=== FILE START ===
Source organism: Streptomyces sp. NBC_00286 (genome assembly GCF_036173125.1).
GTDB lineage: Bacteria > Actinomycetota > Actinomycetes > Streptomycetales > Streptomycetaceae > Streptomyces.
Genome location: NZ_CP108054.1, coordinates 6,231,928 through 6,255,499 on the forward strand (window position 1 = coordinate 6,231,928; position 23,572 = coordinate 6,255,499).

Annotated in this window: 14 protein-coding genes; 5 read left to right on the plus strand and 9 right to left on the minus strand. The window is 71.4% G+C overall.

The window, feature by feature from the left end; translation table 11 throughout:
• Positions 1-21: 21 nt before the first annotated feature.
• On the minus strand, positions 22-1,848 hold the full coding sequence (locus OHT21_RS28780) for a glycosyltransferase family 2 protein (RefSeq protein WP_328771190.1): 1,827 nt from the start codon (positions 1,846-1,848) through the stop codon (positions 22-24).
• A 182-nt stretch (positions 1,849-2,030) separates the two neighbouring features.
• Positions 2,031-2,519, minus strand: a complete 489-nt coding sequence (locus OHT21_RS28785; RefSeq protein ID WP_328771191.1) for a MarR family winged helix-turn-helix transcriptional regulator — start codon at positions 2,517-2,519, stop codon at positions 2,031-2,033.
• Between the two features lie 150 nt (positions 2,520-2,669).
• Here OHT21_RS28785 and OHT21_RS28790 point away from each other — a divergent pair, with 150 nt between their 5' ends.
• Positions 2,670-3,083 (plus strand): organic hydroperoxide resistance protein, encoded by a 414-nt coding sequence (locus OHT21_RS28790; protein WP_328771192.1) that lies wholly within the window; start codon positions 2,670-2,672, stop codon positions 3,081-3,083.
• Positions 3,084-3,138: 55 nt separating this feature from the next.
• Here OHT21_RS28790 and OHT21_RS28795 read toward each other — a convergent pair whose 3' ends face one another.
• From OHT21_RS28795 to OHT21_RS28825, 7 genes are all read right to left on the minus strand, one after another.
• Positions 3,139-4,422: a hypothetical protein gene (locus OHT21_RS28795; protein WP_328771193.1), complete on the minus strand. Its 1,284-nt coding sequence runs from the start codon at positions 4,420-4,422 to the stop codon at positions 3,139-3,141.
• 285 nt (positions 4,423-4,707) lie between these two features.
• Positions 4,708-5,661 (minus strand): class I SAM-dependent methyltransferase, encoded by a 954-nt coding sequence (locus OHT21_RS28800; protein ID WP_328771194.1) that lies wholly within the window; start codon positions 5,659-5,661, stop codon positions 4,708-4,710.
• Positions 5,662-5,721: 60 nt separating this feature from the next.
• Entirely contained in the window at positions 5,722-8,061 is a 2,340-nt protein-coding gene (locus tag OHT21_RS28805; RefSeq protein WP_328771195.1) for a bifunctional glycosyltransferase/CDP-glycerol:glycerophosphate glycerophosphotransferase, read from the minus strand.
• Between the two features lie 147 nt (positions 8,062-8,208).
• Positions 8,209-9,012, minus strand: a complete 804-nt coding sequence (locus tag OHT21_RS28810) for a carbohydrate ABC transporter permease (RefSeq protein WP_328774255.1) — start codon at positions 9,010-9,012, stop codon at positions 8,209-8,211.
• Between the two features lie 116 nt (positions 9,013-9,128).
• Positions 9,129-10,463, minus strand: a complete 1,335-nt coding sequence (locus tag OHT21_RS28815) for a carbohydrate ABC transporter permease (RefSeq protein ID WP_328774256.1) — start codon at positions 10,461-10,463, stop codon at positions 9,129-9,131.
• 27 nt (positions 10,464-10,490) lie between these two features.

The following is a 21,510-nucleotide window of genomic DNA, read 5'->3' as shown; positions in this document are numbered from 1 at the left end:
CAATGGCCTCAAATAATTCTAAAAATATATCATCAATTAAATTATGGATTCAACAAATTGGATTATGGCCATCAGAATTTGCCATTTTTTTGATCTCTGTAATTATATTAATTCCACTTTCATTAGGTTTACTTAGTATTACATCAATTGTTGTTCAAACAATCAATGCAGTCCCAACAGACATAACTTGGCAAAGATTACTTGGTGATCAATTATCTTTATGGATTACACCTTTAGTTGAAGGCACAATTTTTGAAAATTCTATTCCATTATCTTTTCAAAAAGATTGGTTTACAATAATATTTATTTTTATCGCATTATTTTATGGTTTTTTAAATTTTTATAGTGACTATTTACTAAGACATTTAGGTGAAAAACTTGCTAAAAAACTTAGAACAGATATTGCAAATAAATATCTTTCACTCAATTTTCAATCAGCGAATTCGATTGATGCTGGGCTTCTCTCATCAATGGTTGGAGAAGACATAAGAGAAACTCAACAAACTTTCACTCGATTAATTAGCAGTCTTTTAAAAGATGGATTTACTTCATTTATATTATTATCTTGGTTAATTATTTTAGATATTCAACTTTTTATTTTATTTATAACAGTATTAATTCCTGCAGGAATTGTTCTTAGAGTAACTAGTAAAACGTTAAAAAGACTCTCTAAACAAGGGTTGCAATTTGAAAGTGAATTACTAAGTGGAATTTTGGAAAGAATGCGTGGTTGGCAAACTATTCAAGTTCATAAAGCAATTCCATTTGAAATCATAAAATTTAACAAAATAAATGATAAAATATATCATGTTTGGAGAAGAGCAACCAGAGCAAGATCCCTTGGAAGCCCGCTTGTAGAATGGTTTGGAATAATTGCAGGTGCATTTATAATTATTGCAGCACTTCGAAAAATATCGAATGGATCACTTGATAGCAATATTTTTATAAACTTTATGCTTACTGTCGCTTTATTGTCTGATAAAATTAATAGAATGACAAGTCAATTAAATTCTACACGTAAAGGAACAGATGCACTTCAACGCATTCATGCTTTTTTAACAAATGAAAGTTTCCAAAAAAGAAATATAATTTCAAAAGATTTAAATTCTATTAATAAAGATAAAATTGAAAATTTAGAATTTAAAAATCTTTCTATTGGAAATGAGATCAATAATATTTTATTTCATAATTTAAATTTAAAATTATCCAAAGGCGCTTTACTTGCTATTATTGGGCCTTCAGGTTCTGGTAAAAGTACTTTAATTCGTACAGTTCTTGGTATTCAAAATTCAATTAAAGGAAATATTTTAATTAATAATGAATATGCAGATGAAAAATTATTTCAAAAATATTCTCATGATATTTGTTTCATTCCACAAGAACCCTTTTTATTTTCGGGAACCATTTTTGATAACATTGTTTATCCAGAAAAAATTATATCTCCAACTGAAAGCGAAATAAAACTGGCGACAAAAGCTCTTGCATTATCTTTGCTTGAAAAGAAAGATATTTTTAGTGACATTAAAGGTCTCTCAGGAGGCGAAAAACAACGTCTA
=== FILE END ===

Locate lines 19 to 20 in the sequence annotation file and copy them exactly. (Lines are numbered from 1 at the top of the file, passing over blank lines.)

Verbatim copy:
• Positions 5,662-5,721: 60 nt separating this feature from the next.
• Entirely contained in the window at positions 5,722-8,061 is a 2,340-nt protein-coding gene (locus tag OHT21_RS28805; RefSeq protein WP_328771195.1) for a bifunctional glycosyltransferase/CDP-glycerol:glycerophosphate glycerophosphotransferase, read from the minus strand.